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THE DESIGN JOURNAL

Point of View: Monochrome

From textiles to the runway, the sophisticated look of monochrome is everywhere. More recently we are also seeing monochromatic schemes in home décor as people look to create serenity and simplicity through minimalism in the home.   

Image Courtesy of dezeen.com

The desaturation of color is especially prominent in spaces where the focus is on the architecture and grandeur of the space. In a London Architezer Award winning home, designer Daniele Petteno utilizes a monochrome palette to revitalize this home with modern upholstery, window accents, and cabinetry. 

Image courtesy of trendtablet.com

Li Eidelkort discusses this trend on her website, Trend Tablet. In a minimalist Swedish country home, gray hues are employed to bring the surrounding natural environment into the home. As Trend Tablet notes, “The vision has been to create a mobile home concept based on the mind-set of going back to basics with a nature that is omnipresent. The landscape is purposely framed, turning the nature into a predominant element of the interior space. All interior is made in dominant dark tones and selected in order to keep focus on the surrounding nature.”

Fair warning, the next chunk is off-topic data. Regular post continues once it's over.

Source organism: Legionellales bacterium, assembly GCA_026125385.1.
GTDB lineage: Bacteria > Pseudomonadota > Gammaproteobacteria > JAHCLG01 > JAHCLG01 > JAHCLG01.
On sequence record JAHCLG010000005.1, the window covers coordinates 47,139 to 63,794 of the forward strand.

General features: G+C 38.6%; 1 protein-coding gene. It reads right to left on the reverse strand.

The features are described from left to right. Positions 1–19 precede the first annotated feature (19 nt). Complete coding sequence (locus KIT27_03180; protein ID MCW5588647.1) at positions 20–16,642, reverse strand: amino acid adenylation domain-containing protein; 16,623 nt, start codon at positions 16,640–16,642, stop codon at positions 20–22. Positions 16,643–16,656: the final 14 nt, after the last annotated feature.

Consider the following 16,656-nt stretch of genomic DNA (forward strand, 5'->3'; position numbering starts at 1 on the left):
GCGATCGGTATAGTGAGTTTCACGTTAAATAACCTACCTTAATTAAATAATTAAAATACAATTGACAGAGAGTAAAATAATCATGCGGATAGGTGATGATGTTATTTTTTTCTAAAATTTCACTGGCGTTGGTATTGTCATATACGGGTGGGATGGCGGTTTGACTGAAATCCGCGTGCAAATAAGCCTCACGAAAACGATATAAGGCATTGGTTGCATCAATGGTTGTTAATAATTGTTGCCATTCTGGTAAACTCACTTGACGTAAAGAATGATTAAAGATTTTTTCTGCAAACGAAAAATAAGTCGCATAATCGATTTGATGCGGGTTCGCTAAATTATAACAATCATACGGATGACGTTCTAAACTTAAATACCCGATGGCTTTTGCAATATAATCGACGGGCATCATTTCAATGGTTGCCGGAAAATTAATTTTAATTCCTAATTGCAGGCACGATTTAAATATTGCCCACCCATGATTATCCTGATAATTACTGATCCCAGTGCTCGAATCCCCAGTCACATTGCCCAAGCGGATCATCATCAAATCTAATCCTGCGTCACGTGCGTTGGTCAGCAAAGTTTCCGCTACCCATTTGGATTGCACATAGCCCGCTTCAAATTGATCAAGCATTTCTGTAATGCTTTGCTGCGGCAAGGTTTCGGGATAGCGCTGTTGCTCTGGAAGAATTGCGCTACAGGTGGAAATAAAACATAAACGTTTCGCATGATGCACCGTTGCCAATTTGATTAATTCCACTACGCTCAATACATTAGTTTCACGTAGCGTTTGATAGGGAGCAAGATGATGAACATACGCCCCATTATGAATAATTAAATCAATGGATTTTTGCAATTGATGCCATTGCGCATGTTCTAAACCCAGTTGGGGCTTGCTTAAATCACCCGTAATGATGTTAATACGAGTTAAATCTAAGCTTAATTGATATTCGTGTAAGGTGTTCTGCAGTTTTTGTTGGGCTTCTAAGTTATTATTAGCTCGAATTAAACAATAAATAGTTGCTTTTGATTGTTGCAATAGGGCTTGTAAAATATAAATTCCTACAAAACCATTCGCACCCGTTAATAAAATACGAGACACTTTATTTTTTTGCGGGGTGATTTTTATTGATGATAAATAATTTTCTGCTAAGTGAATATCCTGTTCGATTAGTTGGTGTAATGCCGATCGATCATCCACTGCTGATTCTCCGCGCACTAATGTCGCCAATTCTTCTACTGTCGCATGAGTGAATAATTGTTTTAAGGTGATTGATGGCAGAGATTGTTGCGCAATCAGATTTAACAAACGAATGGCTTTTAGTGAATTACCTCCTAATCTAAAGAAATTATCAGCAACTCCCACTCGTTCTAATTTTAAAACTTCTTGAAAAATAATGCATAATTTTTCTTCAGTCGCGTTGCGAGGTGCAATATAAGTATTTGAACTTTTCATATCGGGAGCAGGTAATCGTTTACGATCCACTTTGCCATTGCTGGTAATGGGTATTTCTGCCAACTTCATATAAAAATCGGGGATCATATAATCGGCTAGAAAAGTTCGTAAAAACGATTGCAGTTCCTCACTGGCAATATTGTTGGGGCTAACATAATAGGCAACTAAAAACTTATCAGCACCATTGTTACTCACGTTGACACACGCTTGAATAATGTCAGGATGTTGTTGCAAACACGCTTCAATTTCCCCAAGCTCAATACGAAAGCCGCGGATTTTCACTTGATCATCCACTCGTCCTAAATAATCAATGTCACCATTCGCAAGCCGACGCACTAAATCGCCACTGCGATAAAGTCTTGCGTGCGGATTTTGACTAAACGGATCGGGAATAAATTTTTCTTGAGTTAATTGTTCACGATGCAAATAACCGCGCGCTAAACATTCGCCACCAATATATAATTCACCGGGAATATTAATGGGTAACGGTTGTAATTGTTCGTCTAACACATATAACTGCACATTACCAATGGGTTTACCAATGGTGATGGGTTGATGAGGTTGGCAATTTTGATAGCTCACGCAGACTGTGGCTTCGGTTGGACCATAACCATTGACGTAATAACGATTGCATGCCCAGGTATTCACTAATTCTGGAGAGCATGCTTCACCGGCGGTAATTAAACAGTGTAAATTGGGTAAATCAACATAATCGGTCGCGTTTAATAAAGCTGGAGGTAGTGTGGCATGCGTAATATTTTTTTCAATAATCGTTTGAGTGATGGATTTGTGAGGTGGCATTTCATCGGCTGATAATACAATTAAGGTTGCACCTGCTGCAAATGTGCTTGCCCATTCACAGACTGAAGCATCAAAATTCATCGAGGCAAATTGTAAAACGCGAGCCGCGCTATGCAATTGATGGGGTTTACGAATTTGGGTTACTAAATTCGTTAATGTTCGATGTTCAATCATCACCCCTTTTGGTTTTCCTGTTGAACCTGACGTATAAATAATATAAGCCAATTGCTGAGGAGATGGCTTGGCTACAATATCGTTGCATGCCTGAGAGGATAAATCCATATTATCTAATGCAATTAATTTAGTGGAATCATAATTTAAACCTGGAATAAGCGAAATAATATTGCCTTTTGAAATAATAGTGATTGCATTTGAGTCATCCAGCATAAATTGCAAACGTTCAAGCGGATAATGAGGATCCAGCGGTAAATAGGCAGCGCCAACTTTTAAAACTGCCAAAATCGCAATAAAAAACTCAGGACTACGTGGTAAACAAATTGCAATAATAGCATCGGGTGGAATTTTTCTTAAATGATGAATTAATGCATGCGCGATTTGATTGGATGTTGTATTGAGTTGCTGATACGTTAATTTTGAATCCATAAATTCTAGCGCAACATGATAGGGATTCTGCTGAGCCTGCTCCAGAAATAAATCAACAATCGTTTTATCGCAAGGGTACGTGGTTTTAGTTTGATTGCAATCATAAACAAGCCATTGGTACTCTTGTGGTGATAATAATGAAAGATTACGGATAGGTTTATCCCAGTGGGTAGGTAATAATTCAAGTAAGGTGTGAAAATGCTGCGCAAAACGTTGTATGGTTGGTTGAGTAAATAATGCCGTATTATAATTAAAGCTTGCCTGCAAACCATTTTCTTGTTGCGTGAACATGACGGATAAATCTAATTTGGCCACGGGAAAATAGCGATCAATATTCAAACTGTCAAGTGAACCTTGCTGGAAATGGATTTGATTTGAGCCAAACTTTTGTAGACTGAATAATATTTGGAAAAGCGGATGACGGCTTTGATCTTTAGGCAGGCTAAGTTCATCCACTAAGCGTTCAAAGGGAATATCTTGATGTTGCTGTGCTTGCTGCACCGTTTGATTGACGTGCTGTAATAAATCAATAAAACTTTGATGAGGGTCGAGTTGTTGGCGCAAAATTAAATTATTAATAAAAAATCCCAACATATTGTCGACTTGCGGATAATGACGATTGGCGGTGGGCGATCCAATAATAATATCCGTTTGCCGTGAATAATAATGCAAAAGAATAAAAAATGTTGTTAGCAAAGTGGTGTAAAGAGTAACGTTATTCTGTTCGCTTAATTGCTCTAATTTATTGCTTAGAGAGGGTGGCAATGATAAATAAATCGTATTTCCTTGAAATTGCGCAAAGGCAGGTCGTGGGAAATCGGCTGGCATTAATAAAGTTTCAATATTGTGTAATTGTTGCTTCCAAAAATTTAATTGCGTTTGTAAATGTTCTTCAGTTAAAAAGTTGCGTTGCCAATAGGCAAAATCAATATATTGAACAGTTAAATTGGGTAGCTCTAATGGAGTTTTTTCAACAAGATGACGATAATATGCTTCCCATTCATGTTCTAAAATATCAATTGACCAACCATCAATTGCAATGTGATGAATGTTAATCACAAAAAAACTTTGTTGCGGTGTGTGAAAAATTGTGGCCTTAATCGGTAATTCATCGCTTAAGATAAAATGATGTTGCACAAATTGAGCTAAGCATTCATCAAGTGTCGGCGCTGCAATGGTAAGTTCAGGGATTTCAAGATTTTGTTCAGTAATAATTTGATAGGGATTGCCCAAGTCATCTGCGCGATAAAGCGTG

Image courtesy of Cultured Magazine

Long before Picasso’s “blue period,” the monochromism movement has captivated artists and graphic designers.  Photographer and artist David Benjamin Sherry’s latest installation at New York’s Salon 94 showcases works of photography that attains vibrant hues through dark room manipulation. Cultured magazine references, “these painterly echoes of figuration, graffiti and geometric abstraction are attempts—very calculated stabs in the dark, if you will — for the artist to create a “portal” from the outside world that teases at representation the way a shadow might haunt the strobe lit floors of a dance club: light and heat and motion captured for one bright, beautiful moment.” Having played with monochromatic images in his earlier work, the photographer re-discovered a way to isolate and focus personal intuitions into various hues with a photogram.

Image courtesy of dezeen.com  

Monochrome palettes are also prevalent in home accessories and furniture. Lee Broom recently created a collection of ceramics for British luxury brand Wedgwood. Influenced by post-modernist design and stripes, the collection artfully interjects monochromatic stripes with pops of colors.

Where do you add monochromatic touches to your projects? 

 

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